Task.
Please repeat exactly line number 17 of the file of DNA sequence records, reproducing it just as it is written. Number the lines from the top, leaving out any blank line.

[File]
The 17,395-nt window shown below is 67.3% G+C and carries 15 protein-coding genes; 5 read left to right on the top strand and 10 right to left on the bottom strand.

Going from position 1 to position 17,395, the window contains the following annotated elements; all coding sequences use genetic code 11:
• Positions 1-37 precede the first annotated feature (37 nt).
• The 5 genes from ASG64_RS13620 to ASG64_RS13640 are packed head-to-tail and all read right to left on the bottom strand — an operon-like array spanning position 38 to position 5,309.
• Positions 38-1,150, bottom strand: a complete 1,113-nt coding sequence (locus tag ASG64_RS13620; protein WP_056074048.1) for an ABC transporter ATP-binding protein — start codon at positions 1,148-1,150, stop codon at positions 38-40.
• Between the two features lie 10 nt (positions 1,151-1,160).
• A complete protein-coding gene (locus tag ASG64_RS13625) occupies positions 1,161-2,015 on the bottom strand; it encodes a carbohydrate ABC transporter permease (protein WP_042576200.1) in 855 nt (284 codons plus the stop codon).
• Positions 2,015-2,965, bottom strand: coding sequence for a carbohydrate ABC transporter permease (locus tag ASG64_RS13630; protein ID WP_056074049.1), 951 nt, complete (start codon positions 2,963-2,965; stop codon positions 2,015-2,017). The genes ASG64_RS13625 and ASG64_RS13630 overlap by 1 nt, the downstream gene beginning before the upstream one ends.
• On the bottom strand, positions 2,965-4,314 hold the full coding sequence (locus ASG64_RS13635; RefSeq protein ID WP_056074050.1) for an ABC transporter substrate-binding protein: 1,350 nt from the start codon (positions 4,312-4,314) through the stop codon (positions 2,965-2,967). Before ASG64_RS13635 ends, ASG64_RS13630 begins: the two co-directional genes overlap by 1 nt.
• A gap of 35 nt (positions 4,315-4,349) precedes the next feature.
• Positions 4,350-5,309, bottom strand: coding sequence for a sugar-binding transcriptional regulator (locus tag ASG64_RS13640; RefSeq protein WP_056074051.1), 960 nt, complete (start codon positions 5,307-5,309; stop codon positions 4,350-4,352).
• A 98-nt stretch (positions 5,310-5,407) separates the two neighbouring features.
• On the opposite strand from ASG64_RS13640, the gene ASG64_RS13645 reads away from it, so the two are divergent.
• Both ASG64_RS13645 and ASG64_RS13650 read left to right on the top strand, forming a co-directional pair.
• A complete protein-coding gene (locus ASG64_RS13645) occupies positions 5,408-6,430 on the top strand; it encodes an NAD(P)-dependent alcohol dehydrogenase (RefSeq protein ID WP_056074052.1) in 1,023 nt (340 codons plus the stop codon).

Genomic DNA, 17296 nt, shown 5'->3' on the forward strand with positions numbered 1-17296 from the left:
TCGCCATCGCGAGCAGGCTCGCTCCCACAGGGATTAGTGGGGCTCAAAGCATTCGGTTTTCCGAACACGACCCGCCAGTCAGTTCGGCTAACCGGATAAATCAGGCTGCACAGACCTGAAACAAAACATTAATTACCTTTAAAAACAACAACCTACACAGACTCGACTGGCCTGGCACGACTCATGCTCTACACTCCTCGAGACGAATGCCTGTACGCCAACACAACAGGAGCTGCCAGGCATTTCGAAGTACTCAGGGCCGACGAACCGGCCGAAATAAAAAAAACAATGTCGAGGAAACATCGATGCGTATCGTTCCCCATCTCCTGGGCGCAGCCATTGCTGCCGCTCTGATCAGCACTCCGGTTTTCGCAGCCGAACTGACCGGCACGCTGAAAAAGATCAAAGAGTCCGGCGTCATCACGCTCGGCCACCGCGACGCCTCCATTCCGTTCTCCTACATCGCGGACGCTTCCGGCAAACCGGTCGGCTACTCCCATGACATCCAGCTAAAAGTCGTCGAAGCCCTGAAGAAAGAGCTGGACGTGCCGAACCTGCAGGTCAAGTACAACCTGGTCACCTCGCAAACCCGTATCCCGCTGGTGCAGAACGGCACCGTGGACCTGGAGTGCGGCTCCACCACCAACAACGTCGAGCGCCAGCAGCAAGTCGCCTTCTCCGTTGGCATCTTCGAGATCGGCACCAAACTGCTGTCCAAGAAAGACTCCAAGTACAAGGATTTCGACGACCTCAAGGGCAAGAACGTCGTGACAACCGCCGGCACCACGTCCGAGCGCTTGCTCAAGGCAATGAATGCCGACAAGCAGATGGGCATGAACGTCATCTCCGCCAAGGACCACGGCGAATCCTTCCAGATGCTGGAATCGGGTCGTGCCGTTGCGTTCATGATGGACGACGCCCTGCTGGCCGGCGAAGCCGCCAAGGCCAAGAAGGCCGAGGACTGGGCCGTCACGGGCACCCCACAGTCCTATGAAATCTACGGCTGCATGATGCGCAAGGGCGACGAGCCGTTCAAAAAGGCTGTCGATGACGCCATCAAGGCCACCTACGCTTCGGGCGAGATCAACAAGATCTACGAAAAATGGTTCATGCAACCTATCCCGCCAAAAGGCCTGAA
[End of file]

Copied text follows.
TCGCCATCGCGAGCAGGCTCGCTCCCACAGGGATTAGTGGGGCTCAAAGCATTCGGTTTTCCGAACACGACCCGCCAGTCAGTTCGGCTAACCGGATAAATCAGGCTGCACAGACCTGAAACAAAACATTAATTACCTTTAAAAACAACAACCTACACAGACTCGACTGGCCTGGCACGACTCATGCTCTACACTCCTCGAGACGAATGCCTGTACGCCAACACAACAGGAGCTGCCAGGCATTTCGAAGTACTCAGGGCCGACGAACCGGCCGAAATAAAAAAAACAATGTCGAGGAAACATCGATGCGTATCGTTCCCCATCTCCTGGGCGCAGCCATTGCTGCCGCTCTGATCAGCACTCCGGTTTTCGCAGCCGAACTGACCGGCACGCTGAAAAAGATCAAAGAGTCCGGCGTCATCACGCTCGGCCACCGCGACGCCTCCATTCCGTTCTCCTACATCGCGGACGCTTCCGGCAAACCGGTCGGCTACTCCCATGACATCCAGCTAAAAGTCGTCGAAGCCCTGAAGAAAGAGCTGGACGTGCCGAACCTGCAGGTCAAGTACAACCTGGTCACCTCGCAAACCCGTATCCCGCTGGTGCAGAACGGCACCGTGGACCTGGAGTGCGGCTCCACCACCAACAACGTCGAGCGCCAGCAGCAAGTCGCCTTCTCCGTTGGCATCTTCGAGATCGGCACCAAACTGCTGTCCAAGAAAGACTCCAAGTACAAGGATTTCGACGACCTCAAGGGCAAGAACGTCGTGACAACCGCCGGCACCACGTCCGAGCGCTTGCTCAAGGCAATGAATGCCGACAAGCAGATGGGCATGAACGTCATCTCCGCCAAGGACCACGGCGAATCCTTCCAGATGCTGGAATCGGGTCGTGCCGTTGCGTTCATGATGGACGACGCCCTGCTGGCCGGCGAAGCCGCCAAGGCCAAGAAGGCCGAGGACTGGGCCGTCACGGGCACCCCACAGTCCTATGAAATCTACGGCTGCATGATGCGCAAGGGCGACGAGCCGTTCAAAAAGGCTGTCGATGACGCCATCAAGGCCACCTACGCTTCGGGCGAGATCAACAAGATCTACGAAAAATGGTTCATGCAACCTATCCCGCCAAAAGGCCTGAA